As is described in the Cizek patent, modifiers such as polybutadiene may be incorporated into the alkenyl aromatic resins to improve the properties of resultant compositions. Other such modifiers are also known. These include block and hydrogenated block copolymers such as are described in U.S. Pat. No. 3,660,531 to Lauchlan et al. or U.S. Pat. No. 4,167,507 to Haaf. Similarly, graft-modified polymers are described in U.S. Pat. Nos. 3,943,191; 3,959,211; 3,974,235; 4,101,503, 4,101,504; 4,101,505; and 4,102,850 to Glen D. Cooper et al. All of these modified polyalkenyl aromatic resins are also within the scope of the present invention.
Specific examples of alkenyl aromatic monomers include stryene, chlorostyrene, alpha-methylstyrene, bromostyrene, vinyl xylene, divinylbenzene and vinyl naphthalene. Styrene is particularly preferred.
The term "styrene resin" as used broadly throughout this disclosure includes, by way of example, homopolymers such as polystyrene and polychlorostyrene, as well as polystyrenes which have been modified by natural or synthetic rubber, e.g., polybutadiene, polyisoprene, butyl rubber, EPDM rubber, ethylene propylene copolymers, natural rubber, polysulfide rubbers, polyurethane rubbers, epichlorohydrin, acrylic rubber; styrene containing copolymers such as styrene-acrylonitrile copolymers (SAN), styrene-butadiene copolymers, styrene-maleic anhydride copolymers, styrene-acrylonitrile-butadiene terpolymers (ABS), poly-alpha-methylstyrene, copolymers of ethylvinylbenzene and divinylbenzene, and the like; block copolymers of the A-B-A and A-B type wherein A is polystyrene and B is an elastomeric diene, e.g., polybutadiene, radial teleblock copolymers of styrene and a conjugated diene, acrylic resin modified styrenebutadiene resins and the like, and blends of homopolystyrene and copolymers of the aforementioned types.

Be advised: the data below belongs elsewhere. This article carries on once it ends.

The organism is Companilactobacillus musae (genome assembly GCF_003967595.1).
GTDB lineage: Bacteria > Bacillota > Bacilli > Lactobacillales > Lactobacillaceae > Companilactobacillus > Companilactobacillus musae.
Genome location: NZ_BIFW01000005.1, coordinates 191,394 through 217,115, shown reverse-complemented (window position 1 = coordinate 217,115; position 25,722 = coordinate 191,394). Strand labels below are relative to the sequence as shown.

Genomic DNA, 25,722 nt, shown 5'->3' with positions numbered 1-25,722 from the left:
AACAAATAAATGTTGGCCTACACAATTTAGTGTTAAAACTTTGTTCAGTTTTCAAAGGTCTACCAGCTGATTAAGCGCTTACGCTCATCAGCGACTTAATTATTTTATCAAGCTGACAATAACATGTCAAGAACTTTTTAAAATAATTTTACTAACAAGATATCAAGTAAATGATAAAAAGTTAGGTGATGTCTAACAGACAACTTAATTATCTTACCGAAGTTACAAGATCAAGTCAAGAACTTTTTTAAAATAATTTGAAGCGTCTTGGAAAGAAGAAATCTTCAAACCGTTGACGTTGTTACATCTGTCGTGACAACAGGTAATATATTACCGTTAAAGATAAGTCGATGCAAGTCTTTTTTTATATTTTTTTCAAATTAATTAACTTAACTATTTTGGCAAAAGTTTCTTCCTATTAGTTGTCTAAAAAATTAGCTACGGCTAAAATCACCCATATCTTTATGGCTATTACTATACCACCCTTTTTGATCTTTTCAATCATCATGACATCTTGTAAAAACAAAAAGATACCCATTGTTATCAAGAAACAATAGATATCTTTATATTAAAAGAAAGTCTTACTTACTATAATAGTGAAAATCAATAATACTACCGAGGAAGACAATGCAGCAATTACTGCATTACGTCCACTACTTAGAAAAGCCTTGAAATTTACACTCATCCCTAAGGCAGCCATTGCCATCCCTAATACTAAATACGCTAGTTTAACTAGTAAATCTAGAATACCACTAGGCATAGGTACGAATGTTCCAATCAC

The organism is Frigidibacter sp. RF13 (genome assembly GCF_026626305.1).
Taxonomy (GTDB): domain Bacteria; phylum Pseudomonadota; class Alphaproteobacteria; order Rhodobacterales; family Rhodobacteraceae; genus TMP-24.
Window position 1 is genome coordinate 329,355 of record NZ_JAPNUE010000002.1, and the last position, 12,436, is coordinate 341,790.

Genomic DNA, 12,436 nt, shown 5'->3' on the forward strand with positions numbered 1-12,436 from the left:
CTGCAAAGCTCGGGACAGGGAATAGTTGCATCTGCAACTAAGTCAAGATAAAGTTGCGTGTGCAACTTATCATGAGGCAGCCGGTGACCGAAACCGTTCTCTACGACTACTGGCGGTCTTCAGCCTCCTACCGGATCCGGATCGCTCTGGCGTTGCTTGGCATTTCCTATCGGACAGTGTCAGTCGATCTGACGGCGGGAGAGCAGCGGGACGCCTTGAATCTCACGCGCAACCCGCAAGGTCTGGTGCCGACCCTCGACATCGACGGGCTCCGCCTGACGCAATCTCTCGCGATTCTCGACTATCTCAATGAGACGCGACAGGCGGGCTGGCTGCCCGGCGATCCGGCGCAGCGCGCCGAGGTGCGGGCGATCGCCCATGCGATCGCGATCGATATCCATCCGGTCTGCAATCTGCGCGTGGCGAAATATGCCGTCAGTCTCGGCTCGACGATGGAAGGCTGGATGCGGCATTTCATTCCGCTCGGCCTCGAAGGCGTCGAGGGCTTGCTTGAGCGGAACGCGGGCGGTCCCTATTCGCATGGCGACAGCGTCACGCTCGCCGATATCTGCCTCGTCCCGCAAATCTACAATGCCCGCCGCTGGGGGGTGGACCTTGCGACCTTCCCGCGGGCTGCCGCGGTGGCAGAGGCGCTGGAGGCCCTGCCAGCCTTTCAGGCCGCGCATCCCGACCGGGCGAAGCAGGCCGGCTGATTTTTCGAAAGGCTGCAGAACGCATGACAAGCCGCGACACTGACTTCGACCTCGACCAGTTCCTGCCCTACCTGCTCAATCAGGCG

The polyphenylene ether and modifying resin, e.g., polyalkenyl aromatic resin, may be present in virtually any proportion in the present blends. For optimum physical properties in the blend, however, they are preferably in a weight ratio of from 20:1 and 1:2, respectively.
To be effective the stabilizer compounds (Formulae I and II above) should be present in amounts of at least about 0.1 part based on the total weight of resins in the compositions. Best results are normally achieved using amounts in the range between about 0.5 and 10 parts, most preferably 0.5 to 1 part by weight of the total resin weight.
The stabilizer compounds can be used individually or in combination, alone or together with conventional antioxidants.
The molding compositions can also contain one or more of the supplementary non-resinous agents which have heretofore been customarily present in polyphenylene ether resin molding compositions to improve certain other physical and chemical properties of the moldings. These agents include flame retardants, plasticizers, strengthening fibers (for example, glass fibers and graphite whiskers), mineral filler, abrasion resistant components, dyes, and pigments. Many of such agents are disclosed in said U.S. Pat. No. 4,172,929 to Cooper et al.
The supplementary non-resinous agents are present in total amount between 1% and 50%, so as to provide their customary benefits.